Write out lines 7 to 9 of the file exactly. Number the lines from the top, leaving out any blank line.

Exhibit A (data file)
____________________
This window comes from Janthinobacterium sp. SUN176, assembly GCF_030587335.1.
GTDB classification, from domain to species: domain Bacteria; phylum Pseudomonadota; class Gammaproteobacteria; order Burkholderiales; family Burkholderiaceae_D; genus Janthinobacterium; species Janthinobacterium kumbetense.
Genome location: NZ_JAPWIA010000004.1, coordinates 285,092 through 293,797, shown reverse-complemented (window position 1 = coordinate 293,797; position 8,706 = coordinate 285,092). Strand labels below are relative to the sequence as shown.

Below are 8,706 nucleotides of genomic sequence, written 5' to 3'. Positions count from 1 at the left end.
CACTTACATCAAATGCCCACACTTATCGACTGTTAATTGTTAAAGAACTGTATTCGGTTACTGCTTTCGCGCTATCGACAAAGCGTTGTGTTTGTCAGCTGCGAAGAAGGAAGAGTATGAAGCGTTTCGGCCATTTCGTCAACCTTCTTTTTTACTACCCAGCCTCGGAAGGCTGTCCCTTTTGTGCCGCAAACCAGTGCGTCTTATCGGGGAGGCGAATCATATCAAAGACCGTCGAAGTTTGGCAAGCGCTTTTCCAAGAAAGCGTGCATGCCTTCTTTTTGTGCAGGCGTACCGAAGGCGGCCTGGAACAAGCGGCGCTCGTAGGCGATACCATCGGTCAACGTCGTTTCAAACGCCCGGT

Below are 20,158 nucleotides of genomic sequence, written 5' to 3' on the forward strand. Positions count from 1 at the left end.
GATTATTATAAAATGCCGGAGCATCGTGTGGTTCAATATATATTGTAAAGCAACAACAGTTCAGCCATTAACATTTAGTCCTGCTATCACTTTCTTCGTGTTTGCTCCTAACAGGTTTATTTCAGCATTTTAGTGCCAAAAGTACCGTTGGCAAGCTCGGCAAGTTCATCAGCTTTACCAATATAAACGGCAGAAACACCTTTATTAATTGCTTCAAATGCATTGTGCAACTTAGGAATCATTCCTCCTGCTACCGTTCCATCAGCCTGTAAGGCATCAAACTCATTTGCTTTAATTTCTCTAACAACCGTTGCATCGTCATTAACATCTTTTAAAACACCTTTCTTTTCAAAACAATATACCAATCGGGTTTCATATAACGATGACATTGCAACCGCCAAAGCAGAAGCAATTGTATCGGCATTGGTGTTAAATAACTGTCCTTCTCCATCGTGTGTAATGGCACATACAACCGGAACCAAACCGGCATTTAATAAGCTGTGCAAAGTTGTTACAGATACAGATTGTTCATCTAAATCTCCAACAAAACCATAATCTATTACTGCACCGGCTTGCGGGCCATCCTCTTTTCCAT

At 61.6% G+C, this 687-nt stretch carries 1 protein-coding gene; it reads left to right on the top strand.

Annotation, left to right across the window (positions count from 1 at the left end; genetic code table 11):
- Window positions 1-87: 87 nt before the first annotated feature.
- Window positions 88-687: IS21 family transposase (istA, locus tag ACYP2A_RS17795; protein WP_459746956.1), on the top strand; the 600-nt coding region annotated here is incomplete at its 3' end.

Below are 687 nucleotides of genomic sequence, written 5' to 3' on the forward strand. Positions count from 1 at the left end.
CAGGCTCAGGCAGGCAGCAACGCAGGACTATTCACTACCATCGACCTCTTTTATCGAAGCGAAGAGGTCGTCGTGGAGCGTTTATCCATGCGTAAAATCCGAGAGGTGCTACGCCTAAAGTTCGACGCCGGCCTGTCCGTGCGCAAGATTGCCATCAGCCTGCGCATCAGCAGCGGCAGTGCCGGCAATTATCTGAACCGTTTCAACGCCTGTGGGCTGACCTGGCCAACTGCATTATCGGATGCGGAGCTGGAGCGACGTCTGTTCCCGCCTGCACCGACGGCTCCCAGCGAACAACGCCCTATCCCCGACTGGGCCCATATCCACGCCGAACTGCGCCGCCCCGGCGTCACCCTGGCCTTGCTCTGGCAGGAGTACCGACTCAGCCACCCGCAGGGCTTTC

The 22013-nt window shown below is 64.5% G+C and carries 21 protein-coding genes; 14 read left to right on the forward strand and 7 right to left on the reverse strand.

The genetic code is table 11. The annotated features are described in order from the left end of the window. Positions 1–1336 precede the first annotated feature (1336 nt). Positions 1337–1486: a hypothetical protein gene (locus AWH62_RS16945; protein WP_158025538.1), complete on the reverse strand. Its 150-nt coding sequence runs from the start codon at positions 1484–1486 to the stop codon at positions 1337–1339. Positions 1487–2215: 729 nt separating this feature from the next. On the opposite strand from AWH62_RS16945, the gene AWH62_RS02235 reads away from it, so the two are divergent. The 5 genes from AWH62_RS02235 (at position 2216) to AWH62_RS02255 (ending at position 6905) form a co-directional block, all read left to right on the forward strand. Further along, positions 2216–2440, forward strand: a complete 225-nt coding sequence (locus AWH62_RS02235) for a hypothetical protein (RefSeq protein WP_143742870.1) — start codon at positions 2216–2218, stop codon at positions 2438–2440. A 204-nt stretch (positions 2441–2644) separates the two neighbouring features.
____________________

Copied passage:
GATTATTATAAAATGCCGGAGCATCGTGTGGTTCAATATATATTGTAAAGCAACAACAGTTCAGCCATTAACATTTAGTCCTGCTATCACTTTCTTCGTGTTTGCTCCTAACAGGTTTATTTCAGCATTTTAGTGCCAAAAGTACCGTTGGCAAGCTCGGCAAGTTCATCAGCTTTACCAATATAAACGGCAGAAACACCTTTATTAATTGCTTCAAATGCATTGTGCAACTTAGGAATCATTCCTCCTGCTACCGTTCCATCAGCCTGTAAGGCATCAAACTCATTTGCTTTAATTTCTCTAACAACCGTTGCATCGTCATTAACATCTTTTAAAACACCTTTCTTTTCAAAACAATATACCAATCGGGTTTCATATAACGATGACATTGCAACCGCCAAAGCAGAAGCAATTGTATCGGCATTGGTGTTAAATAACTGTCCTTCTCCATCGTGTGTAATGGCACATACAACCGGAACCAAACCGGCATTTAATAAGCTGTGCAAAGTTGTTACAGATACAGATTGTTCATCTAAATCTCCAACAAAACCATAATCTATTACTGCACCGGCTTGCGGGCCATCCTCTTTTCCAT

At 61.6% G+C, this 687-nt stretch carries 1 protein-coding gene; it reads left to right on the top strand.

Annotation, left to right across the window (positions count from 1 at the left end; genetic code table 11):